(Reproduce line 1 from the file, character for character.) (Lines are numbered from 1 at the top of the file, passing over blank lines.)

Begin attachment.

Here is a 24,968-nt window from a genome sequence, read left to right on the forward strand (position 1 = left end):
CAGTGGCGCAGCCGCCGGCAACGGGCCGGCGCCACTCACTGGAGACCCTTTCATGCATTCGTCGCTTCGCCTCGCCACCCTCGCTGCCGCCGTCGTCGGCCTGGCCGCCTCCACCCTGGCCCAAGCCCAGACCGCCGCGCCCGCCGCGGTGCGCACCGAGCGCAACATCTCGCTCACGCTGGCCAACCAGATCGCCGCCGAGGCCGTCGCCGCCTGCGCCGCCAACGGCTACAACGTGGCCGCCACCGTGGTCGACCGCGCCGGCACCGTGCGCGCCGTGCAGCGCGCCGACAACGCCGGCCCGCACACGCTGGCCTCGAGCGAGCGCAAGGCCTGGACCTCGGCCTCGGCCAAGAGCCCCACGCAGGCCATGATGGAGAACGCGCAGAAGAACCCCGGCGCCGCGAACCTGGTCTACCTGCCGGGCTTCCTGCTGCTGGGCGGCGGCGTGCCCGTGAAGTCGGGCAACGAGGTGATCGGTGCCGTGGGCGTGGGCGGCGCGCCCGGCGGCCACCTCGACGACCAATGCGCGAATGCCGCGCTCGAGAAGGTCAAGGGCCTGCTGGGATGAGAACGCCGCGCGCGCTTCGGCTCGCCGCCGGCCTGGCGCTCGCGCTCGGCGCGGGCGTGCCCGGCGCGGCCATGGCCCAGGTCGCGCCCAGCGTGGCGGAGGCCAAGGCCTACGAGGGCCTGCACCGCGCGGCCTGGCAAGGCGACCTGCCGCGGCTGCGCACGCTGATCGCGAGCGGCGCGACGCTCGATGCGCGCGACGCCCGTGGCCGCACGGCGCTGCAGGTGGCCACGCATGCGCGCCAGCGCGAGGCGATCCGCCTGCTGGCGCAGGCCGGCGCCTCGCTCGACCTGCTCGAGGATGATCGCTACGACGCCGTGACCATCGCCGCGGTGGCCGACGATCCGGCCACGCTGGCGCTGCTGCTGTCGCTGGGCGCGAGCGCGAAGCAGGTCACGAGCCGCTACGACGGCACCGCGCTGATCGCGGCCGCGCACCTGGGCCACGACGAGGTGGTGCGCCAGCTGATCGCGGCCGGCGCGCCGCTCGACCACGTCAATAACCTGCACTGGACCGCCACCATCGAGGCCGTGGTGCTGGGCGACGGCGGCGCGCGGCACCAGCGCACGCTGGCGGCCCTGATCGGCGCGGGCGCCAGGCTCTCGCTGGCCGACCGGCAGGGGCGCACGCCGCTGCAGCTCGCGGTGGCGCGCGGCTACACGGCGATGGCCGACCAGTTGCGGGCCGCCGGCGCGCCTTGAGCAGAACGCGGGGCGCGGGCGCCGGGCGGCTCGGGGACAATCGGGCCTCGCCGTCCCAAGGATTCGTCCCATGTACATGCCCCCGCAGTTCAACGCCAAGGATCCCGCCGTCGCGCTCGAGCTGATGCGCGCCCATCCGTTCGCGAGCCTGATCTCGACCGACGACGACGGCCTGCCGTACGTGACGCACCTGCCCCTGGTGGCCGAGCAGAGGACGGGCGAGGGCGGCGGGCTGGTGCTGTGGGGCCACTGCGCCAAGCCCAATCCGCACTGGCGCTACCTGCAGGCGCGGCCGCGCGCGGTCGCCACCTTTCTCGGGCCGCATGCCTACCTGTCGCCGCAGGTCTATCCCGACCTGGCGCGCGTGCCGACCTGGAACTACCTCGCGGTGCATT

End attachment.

Here is a 24,968-nt window from a genome sequence, read left to right on the forward strand (position 1 = left end):